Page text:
The pro-business attitude of the government is a positive factor to investing in Colombia, as opposed to other countries in the region. “This is one of the reasons why foreign companies want to be in Colombia. There is a high degree of transparency in the policies, or companies wouldn’t take the risk,” added Berry. The Fraser Institute conducted a survey of petroleum executives and rated Colombia higher than Venezuela, Bolivia and Ecuador in terms of willingness to invest due to political stability and regulatory uncertainty.

The royalty and tax scheme in Colombia changed in 2001, under what some have said is the auspices of the Canadian International Development Agency, from 10 percent down to 0.4 percent. Mines and Energy Minister Carlos Noriega stated at the PDAC Conference in Toronto that the government has no plan to change the mining royalty scheme in the short term. Corporate taxes, 17.7 percent, are slightly lower than the average Latin American countries in the region, and less than OECD countries according to The World Bank.

There has been some backlash from environmental groups in response to Greystar Resources‘ (TSX:GSL) plans for an open pit gold mine. This is not because of the open pit method of mining, but because of the Alpine Meadows Regulations that ban operations above 3,000 meters. “Many companies clearly state that they are below the threshold, which assuages investor fears of not seeing a deposit move towards development,” stated Berry. In considering investment in companies with deposits in the country it is wise to consider the elevation of the deposit.

Infrastructure is key to the profitability of an operation. Roads and the proximity of power lines can weigh heavily on the economics of a project. Chis Berry shared his insights on the modernity of Colombian infrastructure. “I was recently down in Medellin, Colombia in October. The infrastructure is sound and stable; the roads are mostly paved. One of the caveats was the recent rainy season, which caused mudslides and occasional road closures, but I don’t have any second thoughts about the infrastructure at all.” The country ranks well in terms of transportation and electrical production in the world according to the CIA World Factbook, better than most other South American nations.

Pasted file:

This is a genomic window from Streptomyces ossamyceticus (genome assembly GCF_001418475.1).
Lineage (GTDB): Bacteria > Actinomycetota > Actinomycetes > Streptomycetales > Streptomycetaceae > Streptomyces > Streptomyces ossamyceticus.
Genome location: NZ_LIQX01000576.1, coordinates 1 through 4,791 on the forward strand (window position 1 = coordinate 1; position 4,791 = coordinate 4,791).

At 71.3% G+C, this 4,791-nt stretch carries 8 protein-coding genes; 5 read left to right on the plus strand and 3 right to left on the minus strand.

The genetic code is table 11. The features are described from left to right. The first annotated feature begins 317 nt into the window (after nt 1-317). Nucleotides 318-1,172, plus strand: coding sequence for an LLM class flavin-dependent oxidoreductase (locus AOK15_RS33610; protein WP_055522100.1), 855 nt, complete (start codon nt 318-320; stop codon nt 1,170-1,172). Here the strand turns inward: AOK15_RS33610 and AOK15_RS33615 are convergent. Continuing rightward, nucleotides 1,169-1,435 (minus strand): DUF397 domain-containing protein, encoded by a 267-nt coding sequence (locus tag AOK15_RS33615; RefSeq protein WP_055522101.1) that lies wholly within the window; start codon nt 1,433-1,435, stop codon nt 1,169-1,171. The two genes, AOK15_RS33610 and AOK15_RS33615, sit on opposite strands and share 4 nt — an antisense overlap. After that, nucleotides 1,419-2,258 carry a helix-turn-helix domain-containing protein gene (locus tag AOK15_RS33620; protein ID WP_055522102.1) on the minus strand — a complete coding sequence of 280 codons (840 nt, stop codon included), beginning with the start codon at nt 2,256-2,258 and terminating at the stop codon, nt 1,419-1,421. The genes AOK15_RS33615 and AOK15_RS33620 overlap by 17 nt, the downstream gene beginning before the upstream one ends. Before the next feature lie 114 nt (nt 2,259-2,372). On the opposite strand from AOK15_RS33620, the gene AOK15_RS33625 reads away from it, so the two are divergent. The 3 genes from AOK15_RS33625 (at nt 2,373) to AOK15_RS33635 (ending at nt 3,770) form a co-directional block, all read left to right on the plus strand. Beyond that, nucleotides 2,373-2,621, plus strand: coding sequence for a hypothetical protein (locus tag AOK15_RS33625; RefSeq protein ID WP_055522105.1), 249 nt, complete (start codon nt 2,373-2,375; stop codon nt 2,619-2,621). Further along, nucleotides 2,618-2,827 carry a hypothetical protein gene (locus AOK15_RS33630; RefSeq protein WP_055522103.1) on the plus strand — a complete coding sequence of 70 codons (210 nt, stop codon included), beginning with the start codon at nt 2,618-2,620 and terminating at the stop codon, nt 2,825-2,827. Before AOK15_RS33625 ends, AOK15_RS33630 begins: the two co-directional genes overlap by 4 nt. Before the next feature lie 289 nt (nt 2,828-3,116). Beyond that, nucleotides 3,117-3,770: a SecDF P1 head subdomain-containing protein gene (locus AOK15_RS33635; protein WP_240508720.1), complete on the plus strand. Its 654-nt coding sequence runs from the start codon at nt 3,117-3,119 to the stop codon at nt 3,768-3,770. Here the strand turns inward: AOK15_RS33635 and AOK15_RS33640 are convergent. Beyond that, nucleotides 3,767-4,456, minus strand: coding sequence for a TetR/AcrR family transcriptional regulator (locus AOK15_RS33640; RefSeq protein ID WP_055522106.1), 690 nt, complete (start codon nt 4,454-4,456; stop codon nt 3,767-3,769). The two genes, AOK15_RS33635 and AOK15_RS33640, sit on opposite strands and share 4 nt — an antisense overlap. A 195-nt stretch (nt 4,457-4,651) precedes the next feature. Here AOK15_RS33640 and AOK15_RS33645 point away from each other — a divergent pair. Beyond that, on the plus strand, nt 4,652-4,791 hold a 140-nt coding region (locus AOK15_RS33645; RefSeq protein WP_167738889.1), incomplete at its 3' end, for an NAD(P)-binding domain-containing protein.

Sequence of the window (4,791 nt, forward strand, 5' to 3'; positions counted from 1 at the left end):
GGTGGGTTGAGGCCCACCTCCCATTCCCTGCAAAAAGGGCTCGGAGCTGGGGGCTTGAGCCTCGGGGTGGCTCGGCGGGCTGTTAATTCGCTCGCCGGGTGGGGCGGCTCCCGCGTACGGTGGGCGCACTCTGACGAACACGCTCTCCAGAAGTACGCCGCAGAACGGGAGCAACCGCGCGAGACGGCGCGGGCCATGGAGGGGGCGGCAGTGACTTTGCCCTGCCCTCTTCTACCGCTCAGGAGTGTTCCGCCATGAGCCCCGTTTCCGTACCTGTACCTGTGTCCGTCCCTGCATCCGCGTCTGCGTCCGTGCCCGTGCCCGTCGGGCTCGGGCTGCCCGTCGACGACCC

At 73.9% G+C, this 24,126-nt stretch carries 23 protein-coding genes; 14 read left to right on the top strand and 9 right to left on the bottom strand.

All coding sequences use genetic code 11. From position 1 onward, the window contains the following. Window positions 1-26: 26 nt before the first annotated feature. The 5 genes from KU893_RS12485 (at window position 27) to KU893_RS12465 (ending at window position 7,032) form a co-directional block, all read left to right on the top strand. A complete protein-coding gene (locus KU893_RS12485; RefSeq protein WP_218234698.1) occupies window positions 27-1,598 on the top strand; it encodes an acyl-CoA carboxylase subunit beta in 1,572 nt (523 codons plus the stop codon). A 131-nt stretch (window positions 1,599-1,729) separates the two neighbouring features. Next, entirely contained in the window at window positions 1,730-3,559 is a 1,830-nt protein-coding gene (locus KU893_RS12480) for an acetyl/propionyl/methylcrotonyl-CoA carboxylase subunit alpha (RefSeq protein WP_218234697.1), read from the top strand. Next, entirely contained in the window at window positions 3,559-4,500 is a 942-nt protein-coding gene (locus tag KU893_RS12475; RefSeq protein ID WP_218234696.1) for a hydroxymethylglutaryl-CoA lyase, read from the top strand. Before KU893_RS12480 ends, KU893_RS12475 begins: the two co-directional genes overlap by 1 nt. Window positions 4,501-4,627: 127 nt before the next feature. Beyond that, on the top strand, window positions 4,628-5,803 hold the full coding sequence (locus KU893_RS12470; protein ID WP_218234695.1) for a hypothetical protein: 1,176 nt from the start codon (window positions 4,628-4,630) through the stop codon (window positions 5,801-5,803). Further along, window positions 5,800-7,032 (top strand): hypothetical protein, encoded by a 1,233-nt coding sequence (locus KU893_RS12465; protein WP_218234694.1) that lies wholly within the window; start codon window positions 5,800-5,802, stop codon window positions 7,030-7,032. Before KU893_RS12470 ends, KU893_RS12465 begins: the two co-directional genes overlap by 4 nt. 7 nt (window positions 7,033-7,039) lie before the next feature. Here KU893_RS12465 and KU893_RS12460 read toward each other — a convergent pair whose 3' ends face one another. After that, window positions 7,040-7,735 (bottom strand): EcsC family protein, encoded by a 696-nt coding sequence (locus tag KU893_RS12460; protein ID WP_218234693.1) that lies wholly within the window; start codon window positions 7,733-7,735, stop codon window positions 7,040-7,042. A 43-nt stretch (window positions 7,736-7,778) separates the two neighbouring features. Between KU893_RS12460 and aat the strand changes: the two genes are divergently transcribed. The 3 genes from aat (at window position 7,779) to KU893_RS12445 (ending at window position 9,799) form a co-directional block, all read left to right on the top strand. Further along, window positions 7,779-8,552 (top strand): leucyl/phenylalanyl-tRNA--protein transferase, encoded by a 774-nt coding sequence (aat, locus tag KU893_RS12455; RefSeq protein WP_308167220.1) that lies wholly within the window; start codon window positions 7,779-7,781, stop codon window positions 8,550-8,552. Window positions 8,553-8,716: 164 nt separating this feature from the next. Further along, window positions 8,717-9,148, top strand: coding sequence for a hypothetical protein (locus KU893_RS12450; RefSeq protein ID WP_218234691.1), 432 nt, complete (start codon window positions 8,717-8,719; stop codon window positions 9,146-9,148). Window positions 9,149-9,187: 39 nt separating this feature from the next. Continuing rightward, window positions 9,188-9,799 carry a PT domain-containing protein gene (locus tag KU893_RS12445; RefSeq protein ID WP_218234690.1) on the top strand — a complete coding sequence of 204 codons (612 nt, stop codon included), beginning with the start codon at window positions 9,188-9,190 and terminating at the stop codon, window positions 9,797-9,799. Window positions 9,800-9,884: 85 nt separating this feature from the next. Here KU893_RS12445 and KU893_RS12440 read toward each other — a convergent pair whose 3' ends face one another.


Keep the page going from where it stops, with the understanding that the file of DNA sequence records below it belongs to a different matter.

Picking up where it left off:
The unemployment and poverty rates are high compared with Peru, and Chile. “What better way to establish positive relationships with the local population than by proving you have a stake in the growth of the community and offering training and jobs to the Colombian citizens, providing their families with a paycheck and steady job,” stated Berry. These factors, when mining is conducted in a responsible fashion, socially and environmentally strengthen ties to the government, and reduces the influence of rebel groups.

One of the issues facing Colombia is illegal mining. “There are lingering problems with narco-groups, and FARC engaging in illegal mining, so if western mining companies can operate in the country, demonstrate high Western mining standards and employ people, this is one more way to stamp out the potential negatives of investing in Colombia,” stated Berry who added, “illegal mining is bad for the environment, it’s bad for the locals and it’s bad for investors. Dealing with FARC and illegal mining is the biggest issue facing the government right now.”

There are risks to multi-national companies looking to start operations in Colombia and to overlook this reality is shortsighted. However, the attitude of the government towards foreign investment, and their willingness to combat the illegal elements of the country is changing the nature of doing business in Colombia. The growth rate in the country is healthy, at around 4 percent to 5 percent, and should continue in the medium term thanks to increased investment in the country. The government has stated its desire to keep taxes and royalties low, and their hard stance towards FARC shows that they are seizing the opportunity to grow their economy responsibly.